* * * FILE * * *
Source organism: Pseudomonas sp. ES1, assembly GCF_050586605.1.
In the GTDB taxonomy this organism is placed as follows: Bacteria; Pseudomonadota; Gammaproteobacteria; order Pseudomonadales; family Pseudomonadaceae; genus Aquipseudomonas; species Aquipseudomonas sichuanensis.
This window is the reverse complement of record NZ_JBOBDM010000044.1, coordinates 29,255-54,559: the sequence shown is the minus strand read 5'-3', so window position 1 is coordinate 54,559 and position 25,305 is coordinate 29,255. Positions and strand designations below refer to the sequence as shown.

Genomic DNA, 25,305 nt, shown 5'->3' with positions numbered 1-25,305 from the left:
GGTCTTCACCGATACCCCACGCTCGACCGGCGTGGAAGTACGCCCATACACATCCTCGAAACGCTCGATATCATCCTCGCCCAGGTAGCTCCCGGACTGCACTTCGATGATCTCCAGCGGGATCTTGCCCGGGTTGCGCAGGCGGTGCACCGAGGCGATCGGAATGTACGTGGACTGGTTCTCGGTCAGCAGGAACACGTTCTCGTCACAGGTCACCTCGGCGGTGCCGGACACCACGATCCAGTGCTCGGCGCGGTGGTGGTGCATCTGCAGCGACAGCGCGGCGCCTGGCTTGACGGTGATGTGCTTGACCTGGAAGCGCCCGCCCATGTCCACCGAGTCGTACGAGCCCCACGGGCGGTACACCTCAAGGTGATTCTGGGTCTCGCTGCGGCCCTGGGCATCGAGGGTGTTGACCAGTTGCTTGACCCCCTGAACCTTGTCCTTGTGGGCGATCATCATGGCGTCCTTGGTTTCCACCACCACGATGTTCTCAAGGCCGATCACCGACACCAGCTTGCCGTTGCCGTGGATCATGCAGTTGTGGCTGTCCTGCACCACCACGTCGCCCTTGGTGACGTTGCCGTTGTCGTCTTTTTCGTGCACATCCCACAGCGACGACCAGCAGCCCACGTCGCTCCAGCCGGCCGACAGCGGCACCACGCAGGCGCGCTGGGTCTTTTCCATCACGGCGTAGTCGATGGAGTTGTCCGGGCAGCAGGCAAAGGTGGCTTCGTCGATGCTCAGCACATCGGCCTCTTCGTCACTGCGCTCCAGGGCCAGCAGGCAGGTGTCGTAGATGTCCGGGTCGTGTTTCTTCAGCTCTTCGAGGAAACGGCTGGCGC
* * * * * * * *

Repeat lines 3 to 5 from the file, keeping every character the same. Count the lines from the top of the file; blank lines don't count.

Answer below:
This window is the reverse complement of record NZ_JBOBDM010000044.1, coordinates 29,255-54,559: the sequence shown is the minus strand read 5'-3', so window position 1 is coordinate 54,559 and position 25,305 is coordinate 29,255. Positions and strand designations below refer to the sequence as shown.

Genomic DNA, 25,305 nt, shown 5'->3' with positions numbered 1-25,305 from the left:
GGTCTTCACCGATACCCCACGCTCGACCGGCGTGGAAGTACGCCCATACACATCCTCGAAACGCTCGATATCATCCTCGCCCAGGTAGCTCCCGGACTGCACTTCGATGATCTCCAGCGGGATCTTGCCCGGGTTGCGCAGGCGGTGCACCGAGGCGATCGGAATGTACGTGGACTGGTTCTCGGTCAGCAGGAACACGTTCTCGTCACAGGTCACCTCGGCGGTGCCGGACACCACGATCCAGTGCTCGGCGCGGTGGTGGTGCATCTGCAGCGACAGCGCGGCGCCTGGCTTGACGGTGATGTGCTTGACCTGGAAGCGCCCGCCCATGTCCACCGAGTCGTACGAGCCCCACGGGCGGTACACCTCAAGGTGATTCTGGGTCTCGCTGCGGCCCTGGGCATCGAGGGTGTTGACCAGTTGCTTGACCCCCTGAACCTTGTCCTTGTGGGCGATCATCATGGCGTCCTTGGTTTCCACCACCACGATGTTCTCAAGGCCGATCACCGACACCAGCTTGCCGTTGCCGTGGATCATGCAGTTGTGGCTGTCCTGCACCACCACGTCGCCCTTGGTGACGTTGCCGTTGTCGTCTTTTTCGTGCACATCCCACAGCGACGACCAGCAGCCCACGTCGCTCCAGCCGGCCGACAGCGGCACCACGCAGGCGCGCTGGGTCTTTTCCATCACGGCGTAGTCGATGGAGTTGTCCGGGCAGCAGGCAAAGGTGGCTTCGTCGATGCTCAGCACATCGGCCTCTTCGTCACTGCGCTCCAGGGCCAGCAGGCAGGTGTCGTAGATGTCCGGGTCGTGTTTCTTCAGCTCTTCGAGGAAACGGCTGGCGC